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Tearing Down A Wall And Seeing Israel

July 15, 2008
 
This summer, I traveled as a member of an interfaith couples group to Israel. I was raised Catholic and rejected organized religion as a adolescent. My husband, who is Jewish, had visited Israel several times prior to our trip together. When I told people that I would be traveling to Israel they told me that I would be moved, that I would be changed by the experience. I shrugged off their suggestions and said that I was looking forward to experiencing first hand the rich history and unique physical beauty of the county.
 

When we landed in Tel Aviv, Amnon the tour group director greeted us by welcoming us home, I bristled, thinking "I do not agree with the politics of this country and this is not my home." On the second day, my jet lag lifted and my resistance began to break down.

The presenter at the Israeli Independence Hall was an articulate, thoughtful man who introduced some of the complexity people discussing Israeli politics in the States often neglect. He recognized that the creation of Israel as a state displaced Palestinians and that the individual Palestinian is not a villain. I was softened by the speaker's sensitivity and encouraged by the open and balanced presentation. In this context, and in this location, I heard a quotation from Golda Meir. I heard that she cried, and could not stop crying, for her children and the six million they were too late for. I had understood on an intellectual level the need for the state of Israel, but for the first time, in this bunker, I connected with Israel on an emotional level. It was the first of many times on the trip that I fought back tears in response to the profoundly moving experience.

couple on camel
Tasha and her husband on a camel in Israel.

Many of the sites and experiences blur in my mind, but some stand out. When I was actually standing on the Golan Heights I could see that Israel "just giving it back" is not that simple. Walking by a bomb shelter on the kibbutz, and later learning that members of the Israeli Army, the same teenagers we saw strolling through the country with rifles on their backs, had died because they didn't make it to the shelter on time, I felt that it was not that simple.

But then, there were the hopeful moments. In Haifa, outside the Baha'i Gardens, Muslim schoolchildren greeted us with exuberant cries of shalom. In Jerusalem, when we asked a Muslim man for directions, he left his bus stop and personally walked us to our destination. It's not that simple, but to the individuals focused on living their lives and supporting their families, it's not that hard either.

Our tour guide Rafi's openness to independent thought and political discourse tore down the final wall between me and Israel. Despite the uproar Jimmy Carter's recent book and dialogue with Hamas have caused in the United States, Rafi is unconcerned with people using the apartheid label to describe Israel's dealings with the Palestinians. He dismisses it as "just a word," and says that people can call it what they want. He is more concerned with solutions. He asserts that while the wall has been effective against suicide bombing, 40 percent of Israelis disagree with the construction. He argues that 60 percent of Israelis would concede land to achieve peace and to keep their sons and daughters home from the Army. I learned from Rafi that, just as I cannot be held accountable for the actions of George Bush, Israelis are not responsible for, and often do not support, the actions of Ehud Olmert.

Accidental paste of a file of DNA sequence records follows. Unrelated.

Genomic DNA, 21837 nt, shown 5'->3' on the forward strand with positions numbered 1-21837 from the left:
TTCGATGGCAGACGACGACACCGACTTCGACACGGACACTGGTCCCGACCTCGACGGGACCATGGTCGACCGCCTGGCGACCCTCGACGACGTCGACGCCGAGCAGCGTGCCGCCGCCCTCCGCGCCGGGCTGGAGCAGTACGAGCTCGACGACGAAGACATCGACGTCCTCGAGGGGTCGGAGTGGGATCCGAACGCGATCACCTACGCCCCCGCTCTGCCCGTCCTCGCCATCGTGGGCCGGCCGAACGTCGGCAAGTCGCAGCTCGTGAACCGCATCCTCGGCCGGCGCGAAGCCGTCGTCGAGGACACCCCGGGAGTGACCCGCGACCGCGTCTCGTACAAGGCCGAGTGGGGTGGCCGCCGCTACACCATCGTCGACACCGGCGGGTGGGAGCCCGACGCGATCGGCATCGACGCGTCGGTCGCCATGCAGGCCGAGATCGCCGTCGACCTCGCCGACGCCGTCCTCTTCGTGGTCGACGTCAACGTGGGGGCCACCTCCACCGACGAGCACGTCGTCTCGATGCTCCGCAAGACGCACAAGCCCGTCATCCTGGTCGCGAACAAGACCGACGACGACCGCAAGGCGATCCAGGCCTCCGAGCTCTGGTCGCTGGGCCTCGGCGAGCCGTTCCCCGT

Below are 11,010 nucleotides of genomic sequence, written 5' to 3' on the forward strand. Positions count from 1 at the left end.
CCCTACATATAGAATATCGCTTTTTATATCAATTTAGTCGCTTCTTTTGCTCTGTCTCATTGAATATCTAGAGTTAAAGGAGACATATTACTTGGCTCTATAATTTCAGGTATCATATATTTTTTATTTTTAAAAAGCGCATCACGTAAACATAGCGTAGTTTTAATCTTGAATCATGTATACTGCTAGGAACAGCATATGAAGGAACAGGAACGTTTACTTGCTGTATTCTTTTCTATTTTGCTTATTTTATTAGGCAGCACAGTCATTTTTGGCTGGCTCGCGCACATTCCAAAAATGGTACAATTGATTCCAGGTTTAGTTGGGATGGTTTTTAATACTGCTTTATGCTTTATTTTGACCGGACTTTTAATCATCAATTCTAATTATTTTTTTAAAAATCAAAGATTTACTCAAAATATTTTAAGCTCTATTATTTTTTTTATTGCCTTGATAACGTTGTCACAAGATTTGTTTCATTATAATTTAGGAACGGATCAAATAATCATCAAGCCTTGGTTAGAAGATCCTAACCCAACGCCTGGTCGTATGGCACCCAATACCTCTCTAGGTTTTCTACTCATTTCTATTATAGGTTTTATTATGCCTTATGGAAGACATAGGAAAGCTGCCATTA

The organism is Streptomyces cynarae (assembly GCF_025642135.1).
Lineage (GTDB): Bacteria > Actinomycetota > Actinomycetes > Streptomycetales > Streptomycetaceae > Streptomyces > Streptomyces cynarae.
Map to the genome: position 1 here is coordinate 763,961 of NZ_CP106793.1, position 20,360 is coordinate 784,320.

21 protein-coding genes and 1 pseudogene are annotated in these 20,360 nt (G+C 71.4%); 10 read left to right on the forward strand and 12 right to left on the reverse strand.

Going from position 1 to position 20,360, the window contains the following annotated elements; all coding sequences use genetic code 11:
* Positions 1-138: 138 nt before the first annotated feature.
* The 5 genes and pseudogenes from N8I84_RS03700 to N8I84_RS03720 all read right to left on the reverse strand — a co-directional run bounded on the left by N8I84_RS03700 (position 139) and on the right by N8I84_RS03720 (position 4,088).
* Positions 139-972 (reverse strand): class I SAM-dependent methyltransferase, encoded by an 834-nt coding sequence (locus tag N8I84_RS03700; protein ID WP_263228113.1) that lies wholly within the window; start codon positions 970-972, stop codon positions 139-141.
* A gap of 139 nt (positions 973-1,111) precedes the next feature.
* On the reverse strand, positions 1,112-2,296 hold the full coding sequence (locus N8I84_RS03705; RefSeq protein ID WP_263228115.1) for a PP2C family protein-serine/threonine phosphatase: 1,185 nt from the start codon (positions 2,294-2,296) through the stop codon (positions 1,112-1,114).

On a less political and more personal level, perhaps the most transformative experience came from watching my husband negotiate his way through the country, speaking and reading the Hebrew he learned in Jewish day school. I have always told him that I want our future children to go to public school--after all I am a public school teacher and a liberal Democrat. Being in Israel, I felt the certainty of this decision slipping away. I want our children to have what my husband has, this strong connection through language to Judaism and Israel. I want to give them the same opportunity that he has had--to actually read from the Dead Sea Scrolls.

At the airport at the end of our journey, as I hugged Rafi, I felt as though I was leaving my extended family, leaving my home. It is amazing to me how much was packed into our itinerary and how much I have grown and changed in such a short time. I am carrying this momentum with me back to Atlanta. For the first time in, I am embarrassed to admit how long, we went to Shabbat services. It just seemed right after being in Jerusalem for our last Shabbat. We spent much of Sunday at Chosen Treasures, a local Judaica store, where I purchased a transliterated Siddur so that I can follow along at services next Friday. I am also struggling through The Aleph Bet Story, attempting to learn Hebrew. I am determined to read and speak some basic Hebrew when we return "home." I want to thank everyone who made this amazing, life-changing trip possible for not only myself, but for the opportunities that it will afford our future children.

For more about Tasha's trip, see an article by the trip's organizers, Steven Chervin and Mitch Cohen, A Trip to Israel For Interfaith Couples.

The Jewish Sabbath, from sunset on Friday to nightfall on Saturday. A language of West Semitic origins, culturally considered to be the language of the Jewish people. Ancient or Classical Hebrew is the language of Jewish prayer or study. Modern Hebrew was developed in the late-19th and early 20th centuries as a revival language; today it is spoken by most Israelis.
Hebrew for "prayer book," the plural is "siddurim."
Tasha Biron

Tasha Biron is a third grade public school teacher in the Atlanta area.

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